“If I were an elephant, I wouldn’t want to be with Feld Entertainment,” Vail conceded. “It’s a tough life.”
SAVE FOR MODERN SOUND AND LIGHTING SYSTEMS, today’s circus hasn’t changed all that much from the spectacle created by P.T. Barnum, the corpulent showman who delighted audiences with midget Tom Thumb, faux mermaids, and soprano Jenny Lind (PDF).
By 1850, Barnum also had a traveling menagerie that featured an elephant or two. But he imagined an entire herd, so he dispatched agents to sail to Ceylon (now Sri Lanka), where they hired 160 “native assistants” to search the jungles. The most daring waited until an elephant napped against a tree. They would tickle a sensitive spot on the elephant’s hind leg and, when it lifted its foot to shake off the nonexistent insect, slip a noose around its ankle. The expedition “killed large numbers of the huge beasts,” Barnum wrote in an autobiography. But 11 live ones were hoisted into a ship’s hold for the 12,000-mile voyage to New York City. One died en route and was dumped overboard. Barnum paraded the rest down Broadway harnessed to a chariot, and they became the featured attraction of a new traveling show, Barnum’s Great Asiatic Caravan, Museum, and Menagerie.
The elephants drew rave reviews—”It is astonishing to think how docile these huge creatures are, when it is remembered that but a brief time since they were running wild in the jungle,” a writer mused in Gleason’s Pictorial Drawing Room Companion—and huge profits. Barnum’s circus grew into ever more elaborate productions, with dangerous cats, prancing horses, legions of clowns, trapezes, high-wires, and three rings under a tent the size of a palace. Barnum joined James Anthony Bailey and then merged with the seven Ringling brothers to make “The Greatest Show on Earth.” The conga line of elephants was the act that crowds most flocked to see.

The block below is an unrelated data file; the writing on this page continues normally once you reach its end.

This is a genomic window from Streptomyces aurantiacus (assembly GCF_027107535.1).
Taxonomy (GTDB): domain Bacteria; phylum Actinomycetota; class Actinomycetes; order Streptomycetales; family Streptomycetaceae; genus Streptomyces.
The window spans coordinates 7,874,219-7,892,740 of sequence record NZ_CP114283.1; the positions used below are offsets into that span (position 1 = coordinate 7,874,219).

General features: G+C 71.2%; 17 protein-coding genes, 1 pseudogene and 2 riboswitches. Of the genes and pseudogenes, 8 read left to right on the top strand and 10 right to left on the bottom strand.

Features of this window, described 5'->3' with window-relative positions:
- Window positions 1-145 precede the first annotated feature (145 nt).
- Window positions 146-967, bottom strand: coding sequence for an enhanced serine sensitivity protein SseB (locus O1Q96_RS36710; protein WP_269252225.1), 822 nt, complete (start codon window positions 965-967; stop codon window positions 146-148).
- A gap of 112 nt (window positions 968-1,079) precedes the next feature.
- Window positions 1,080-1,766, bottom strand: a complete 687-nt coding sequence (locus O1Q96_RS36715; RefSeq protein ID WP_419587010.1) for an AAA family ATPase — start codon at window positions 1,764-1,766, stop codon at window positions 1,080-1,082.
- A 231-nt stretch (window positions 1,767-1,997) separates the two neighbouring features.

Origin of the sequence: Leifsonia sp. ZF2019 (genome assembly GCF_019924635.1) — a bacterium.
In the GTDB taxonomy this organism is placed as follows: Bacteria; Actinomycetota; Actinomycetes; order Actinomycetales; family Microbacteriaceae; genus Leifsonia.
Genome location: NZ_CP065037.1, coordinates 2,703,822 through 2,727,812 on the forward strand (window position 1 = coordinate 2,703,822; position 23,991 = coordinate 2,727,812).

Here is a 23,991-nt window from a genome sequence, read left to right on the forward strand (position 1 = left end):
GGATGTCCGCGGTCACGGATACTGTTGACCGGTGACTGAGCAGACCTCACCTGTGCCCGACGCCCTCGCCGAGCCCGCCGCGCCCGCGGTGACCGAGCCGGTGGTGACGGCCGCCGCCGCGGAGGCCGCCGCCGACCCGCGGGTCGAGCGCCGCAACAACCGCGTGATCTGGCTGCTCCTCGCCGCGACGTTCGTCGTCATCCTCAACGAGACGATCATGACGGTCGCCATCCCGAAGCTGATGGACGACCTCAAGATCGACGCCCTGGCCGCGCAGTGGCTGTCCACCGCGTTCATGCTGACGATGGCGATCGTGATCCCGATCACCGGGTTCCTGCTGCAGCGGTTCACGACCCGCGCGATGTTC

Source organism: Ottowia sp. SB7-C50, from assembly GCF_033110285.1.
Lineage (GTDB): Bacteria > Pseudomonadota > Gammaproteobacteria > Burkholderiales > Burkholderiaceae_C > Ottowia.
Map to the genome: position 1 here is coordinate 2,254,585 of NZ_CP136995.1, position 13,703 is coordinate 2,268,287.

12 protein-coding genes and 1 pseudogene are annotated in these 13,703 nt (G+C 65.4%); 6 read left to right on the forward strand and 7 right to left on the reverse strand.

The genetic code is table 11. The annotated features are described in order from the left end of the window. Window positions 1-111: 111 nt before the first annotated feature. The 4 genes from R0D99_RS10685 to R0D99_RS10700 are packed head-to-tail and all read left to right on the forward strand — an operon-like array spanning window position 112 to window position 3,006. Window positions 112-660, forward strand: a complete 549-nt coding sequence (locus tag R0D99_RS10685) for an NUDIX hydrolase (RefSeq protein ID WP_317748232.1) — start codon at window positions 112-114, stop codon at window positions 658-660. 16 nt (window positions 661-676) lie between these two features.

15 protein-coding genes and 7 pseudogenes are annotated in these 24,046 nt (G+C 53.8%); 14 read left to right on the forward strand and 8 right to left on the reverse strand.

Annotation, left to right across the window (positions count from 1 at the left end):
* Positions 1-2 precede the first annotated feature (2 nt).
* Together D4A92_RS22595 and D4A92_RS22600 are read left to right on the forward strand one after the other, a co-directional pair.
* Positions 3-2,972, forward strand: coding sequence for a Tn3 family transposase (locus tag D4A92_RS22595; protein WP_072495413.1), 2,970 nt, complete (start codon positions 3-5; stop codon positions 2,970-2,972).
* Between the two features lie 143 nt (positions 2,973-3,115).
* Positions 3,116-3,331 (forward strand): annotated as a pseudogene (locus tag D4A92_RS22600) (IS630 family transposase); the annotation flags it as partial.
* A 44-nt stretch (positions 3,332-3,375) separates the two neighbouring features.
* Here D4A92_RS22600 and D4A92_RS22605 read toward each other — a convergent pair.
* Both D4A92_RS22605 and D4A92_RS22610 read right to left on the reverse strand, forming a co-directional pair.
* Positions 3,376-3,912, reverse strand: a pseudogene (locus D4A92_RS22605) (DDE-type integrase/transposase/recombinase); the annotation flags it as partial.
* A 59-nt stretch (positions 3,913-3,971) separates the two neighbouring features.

This was the circus Irvin Feld envisioned when he acquired Ringling in 1967. Feld, born in 1918, got his first taste of circus life as a teenager, selling snake oil (literally) from a card table at carnivals. He became an innovative music promoter, recognizing early on that serious money could be made using sports arenas for concerts and promoting then-unknowns like Chubby Checker and The Everly Brothers. In 1956, when Ringling had lost both luster and financial footing, Feld persuaded Ringling’s grandson to abandon the big top for sports arenas. After 10 years as the circus’ booking agent, he and two partners bought it. John Ringling North cited “their dedication to maintain the concept, tradition, and artistic standards of the circus.” Feld called it “the happiest moment of my life.”
Feld immediately recruited German superstar Gunther Gebel-Williams, “the greatest wild animal trainer of all time,” to help boost lagging ticket sales. Back then, Ringling had just one touring company, the Blue Unit. Feld added the Red Unit to showcase Gebel-Williams and his menagerie of some 20 elephants and 50 big cats. Svelte and handsome, Gebel-Williams would enter the ring bare-chested astride two galloping steeds, send tigers leaping through flames, lead a line of elephants through a tumbling act, cuddle up with panthers, and exit with a leopard draped around his neck—an image memorialized in a 1970s American Express commercial.
Feld seemed on his way to restoring The Greatest Show on Earth to the height of its glory. But outside the ring, times were changing. The movieBorn Free, about a couple who raised an abandoned lion cub and then set it free in Kenya, won two Academy Awards the same year that Feld bought the circus. “Animal rights” had entered the popular lexicon. Congress expanded the Animal Welfare Act in 1970, charging the USDA with setting humane standards for treatment of warm-blooded animals by researchers, breeders, and exhibitors—including circuses. In 1973, Congress passed the Endangered Species Act, which barred “harm” or “harassment” of listed animals. Asian elephants made the endangered list several years later, and their import was banned under international conventions. Smaller than their African cousins and generally considered much easier to manage, Asian elephants had for decades comprised the vast majority of Ringling’s stock. The listing effectively shut down the supply line.
By the time Irvin Feld died in 1984, leaving his son, Kenneth, to run the show, animal rights organizations were proliferating. Zoos began adopting an emerging animal management philosophy called “protected contact,” which controls animals with physical barriers instead of sticks and chains. But this was of little use to the circus, where direct interaction between humans and wild beasts is the point. Feld Entertainment faced a conundrum: The audiences still wanted to see elephants—but they wanted to see them treated nicely.